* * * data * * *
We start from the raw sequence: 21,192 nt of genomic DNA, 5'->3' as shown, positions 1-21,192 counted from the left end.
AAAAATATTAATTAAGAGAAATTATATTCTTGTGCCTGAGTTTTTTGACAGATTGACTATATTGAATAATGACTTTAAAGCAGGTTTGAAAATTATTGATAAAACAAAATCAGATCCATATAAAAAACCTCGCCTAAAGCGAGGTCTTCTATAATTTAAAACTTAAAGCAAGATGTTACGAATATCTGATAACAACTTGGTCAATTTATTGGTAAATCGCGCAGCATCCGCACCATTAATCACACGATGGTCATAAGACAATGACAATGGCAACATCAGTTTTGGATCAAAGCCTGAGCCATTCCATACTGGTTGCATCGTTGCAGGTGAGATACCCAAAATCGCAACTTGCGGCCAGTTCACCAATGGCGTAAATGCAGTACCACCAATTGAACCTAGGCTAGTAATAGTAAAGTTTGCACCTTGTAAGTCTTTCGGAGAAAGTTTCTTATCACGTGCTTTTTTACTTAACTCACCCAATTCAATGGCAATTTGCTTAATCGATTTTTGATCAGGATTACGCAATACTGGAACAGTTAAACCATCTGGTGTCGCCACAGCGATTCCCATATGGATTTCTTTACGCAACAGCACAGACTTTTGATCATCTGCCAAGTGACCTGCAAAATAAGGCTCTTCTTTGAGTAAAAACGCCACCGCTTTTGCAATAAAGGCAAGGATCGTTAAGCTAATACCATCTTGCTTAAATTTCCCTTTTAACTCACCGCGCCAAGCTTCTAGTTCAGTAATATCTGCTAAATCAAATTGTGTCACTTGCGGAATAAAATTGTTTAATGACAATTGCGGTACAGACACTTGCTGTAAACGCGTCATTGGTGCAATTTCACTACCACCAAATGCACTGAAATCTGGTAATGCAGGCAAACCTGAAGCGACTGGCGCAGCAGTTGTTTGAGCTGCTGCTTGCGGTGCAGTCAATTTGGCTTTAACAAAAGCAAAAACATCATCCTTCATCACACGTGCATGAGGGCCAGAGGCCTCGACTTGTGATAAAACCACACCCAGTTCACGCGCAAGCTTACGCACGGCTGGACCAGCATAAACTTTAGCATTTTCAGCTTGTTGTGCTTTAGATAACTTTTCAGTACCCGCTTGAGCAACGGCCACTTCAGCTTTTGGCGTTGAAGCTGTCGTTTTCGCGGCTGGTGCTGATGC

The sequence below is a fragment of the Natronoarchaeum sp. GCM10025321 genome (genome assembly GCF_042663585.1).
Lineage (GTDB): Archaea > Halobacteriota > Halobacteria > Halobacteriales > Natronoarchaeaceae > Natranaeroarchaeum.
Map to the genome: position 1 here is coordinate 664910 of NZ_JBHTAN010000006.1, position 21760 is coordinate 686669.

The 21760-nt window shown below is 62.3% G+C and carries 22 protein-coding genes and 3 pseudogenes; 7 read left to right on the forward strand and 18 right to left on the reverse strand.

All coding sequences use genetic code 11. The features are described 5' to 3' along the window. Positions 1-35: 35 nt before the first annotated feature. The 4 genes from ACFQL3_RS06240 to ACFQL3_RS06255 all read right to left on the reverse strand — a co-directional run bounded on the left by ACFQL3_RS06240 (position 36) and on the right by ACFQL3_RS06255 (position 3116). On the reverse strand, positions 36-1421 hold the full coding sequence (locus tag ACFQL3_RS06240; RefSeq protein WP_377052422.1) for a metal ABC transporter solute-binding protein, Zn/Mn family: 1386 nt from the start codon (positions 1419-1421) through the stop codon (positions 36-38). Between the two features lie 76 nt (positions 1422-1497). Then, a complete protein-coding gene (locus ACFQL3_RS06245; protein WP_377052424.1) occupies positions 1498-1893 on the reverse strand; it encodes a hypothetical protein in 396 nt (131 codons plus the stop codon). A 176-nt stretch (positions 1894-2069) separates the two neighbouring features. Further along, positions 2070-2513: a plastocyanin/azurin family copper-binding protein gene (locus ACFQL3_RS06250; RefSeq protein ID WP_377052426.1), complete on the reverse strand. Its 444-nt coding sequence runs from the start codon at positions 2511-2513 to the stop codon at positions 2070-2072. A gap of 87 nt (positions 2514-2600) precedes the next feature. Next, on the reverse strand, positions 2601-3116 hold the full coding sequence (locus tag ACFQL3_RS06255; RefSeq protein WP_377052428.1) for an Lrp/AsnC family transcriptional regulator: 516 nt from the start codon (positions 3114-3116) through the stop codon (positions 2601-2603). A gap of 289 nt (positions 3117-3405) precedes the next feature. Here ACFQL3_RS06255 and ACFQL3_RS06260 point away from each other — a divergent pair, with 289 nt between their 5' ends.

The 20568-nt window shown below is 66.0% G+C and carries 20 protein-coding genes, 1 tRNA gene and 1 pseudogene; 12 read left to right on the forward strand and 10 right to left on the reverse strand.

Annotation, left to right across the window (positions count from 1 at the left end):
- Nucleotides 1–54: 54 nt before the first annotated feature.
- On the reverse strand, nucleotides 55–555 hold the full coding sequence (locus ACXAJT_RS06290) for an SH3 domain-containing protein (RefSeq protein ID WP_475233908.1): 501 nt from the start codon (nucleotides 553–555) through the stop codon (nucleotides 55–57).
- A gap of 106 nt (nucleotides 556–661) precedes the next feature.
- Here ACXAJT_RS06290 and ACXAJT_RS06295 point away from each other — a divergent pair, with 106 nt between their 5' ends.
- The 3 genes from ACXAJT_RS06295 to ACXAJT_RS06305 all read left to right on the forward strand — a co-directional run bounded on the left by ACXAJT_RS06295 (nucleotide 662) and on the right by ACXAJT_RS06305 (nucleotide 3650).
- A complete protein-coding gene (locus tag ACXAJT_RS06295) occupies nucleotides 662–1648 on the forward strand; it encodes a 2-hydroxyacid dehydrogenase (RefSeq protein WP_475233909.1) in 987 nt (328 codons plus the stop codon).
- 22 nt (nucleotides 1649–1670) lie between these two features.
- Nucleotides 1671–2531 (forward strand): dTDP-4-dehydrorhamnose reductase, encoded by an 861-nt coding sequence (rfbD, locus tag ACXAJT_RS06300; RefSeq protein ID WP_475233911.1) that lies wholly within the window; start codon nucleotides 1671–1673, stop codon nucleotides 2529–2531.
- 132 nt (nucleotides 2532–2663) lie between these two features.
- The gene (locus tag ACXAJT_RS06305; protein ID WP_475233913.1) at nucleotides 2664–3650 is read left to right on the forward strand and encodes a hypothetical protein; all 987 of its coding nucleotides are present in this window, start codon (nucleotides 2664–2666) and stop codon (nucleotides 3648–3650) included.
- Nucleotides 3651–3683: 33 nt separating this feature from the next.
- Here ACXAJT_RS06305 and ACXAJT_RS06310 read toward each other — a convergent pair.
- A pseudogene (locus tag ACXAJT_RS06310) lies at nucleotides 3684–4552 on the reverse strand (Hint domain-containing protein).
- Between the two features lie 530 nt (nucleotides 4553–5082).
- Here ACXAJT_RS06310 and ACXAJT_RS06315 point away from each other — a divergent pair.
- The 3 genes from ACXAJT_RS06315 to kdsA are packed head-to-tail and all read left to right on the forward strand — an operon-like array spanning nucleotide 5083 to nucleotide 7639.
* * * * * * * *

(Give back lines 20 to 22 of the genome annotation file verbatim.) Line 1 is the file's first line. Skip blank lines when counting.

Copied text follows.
- Nucleotides 3651–3683: 33 nt separating this feature from the next.
- Here ACXAJT_RS06305 and ACXAJT_RS06310 read toward each other — a convergent pair.
- A pseudogene (locus tag ACXAJT_RS06310) lies at nucleotides 3684–4552 on the reverse strand (Hint domain-containing protein).